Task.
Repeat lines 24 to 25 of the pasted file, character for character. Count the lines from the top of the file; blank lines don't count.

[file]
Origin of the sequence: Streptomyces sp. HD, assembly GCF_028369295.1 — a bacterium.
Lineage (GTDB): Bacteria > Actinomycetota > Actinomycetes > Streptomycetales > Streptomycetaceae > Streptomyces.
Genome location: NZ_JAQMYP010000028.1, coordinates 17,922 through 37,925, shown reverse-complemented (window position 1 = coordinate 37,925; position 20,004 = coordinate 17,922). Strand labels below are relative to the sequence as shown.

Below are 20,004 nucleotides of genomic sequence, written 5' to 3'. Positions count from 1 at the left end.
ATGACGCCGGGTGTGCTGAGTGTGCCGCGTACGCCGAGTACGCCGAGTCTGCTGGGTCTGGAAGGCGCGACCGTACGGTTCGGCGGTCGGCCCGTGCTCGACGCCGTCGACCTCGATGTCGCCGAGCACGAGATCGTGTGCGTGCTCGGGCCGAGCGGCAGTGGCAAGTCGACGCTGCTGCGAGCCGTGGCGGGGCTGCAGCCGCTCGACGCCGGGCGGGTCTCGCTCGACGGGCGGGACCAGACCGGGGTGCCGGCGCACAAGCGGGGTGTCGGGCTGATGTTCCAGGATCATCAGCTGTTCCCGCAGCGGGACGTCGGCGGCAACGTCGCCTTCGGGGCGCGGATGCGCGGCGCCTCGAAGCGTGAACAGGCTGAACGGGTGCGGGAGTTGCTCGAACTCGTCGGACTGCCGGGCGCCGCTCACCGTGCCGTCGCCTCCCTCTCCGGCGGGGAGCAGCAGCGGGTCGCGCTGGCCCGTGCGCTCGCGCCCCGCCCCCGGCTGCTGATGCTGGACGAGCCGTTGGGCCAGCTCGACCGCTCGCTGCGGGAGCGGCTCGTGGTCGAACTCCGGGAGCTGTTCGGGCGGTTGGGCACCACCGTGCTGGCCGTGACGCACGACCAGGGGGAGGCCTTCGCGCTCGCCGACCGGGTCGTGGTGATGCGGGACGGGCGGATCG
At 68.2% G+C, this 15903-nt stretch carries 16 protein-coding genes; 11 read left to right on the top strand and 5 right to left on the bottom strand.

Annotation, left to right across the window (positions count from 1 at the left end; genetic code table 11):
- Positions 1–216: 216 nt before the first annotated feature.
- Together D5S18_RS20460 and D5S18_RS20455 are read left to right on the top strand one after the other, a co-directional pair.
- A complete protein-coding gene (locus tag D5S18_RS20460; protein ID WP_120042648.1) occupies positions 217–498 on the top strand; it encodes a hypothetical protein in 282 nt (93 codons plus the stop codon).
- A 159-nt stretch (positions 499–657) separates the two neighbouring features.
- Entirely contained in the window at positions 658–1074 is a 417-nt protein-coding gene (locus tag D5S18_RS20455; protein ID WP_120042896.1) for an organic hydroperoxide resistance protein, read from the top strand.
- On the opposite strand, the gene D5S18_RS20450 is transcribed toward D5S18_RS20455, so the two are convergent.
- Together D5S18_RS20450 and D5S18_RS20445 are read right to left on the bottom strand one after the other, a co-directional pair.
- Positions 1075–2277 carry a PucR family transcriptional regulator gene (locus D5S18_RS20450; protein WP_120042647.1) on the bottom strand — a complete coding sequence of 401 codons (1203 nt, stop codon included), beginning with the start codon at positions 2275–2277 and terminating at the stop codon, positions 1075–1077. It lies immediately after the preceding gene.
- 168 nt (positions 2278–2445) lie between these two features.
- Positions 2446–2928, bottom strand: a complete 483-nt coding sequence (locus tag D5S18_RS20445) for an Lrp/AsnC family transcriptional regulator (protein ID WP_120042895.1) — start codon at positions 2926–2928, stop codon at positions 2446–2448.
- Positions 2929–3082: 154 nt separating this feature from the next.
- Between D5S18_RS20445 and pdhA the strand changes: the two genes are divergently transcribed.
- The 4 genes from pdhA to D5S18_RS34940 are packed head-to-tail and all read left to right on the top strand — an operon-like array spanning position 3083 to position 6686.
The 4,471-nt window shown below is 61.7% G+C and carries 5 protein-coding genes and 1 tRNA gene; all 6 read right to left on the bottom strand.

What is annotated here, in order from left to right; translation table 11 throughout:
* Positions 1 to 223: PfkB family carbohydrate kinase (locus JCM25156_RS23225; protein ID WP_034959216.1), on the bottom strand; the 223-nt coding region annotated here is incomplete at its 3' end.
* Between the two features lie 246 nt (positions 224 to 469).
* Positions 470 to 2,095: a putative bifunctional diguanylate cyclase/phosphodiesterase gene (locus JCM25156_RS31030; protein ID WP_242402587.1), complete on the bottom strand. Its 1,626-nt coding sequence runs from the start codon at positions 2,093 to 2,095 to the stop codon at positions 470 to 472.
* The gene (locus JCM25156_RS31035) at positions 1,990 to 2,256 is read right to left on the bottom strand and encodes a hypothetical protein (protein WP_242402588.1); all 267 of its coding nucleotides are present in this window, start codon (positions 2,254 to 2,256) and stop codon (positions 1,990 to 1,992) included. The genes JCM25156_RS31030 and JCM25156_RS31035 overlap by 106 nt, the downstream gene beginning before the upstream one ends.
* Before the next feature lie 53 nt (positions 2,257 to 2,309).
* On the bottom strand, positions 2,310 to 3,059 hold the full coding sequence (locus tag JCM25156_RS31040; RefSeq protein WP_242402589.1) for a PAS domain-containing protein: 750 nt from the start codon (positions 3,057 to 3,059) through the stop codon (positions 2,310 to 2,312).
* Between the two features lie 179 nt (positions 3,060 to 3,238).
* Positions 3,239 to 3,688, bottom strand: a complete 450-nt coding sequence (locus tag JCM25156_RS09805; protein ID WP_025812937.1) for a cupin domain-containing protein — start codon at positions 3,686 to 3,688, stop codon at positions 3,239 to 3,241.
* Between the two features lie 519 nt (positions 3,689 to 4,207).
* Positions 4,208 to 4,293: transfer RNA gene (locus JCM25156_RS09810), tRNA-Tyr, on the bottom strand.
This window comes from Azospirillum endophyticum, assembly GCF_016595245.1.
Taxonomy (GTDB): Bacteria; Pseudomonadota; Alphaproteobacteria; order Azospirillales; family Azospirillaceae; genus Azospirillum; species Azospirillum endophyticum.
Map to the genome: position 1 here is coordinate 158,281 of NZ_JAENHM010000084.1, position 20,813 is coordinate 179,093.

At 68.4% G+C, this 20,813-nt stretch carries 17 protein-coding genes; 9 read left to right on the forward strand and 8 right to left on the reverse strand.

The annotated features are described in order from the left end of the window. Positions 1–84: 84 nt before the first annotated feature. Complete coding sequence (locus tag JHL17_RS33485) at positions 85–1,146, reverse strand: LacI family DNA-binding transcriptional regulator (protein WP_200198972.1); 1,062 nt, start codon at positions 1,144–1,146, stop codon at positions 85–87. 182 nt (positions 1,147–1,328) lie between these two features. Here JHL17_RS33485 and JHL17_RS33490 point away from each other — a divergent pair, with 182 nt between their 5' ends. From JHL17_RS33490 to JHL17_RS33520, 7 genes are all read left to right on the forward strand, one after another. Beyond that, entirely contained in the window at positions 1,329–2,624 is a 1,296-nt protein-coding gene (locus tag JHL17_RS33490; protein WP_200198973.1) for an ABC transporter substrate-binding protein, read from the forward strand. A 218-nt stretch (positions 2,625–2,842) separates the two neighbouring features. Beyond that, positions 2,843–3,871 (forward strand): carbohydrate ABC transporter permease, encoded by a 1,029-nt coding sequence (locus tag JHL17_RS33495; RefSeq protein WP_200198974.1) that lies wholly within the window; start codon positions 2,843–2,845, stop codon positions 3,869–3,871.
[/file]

* Between the two features lie 246 nt (positions 224 to 469).
* Positions 470 to 2,095: a putative bifunctional diguanylate cyclase/phosphodiesterase gene (locus JCM25156_RS31030; protein ID WP_242402587.1), complete on the bottom strand. Its 1,626-nt coding sequence runs from the start codon at positions 2,093 to 2,095 to the stop codon at positions 470 to 472.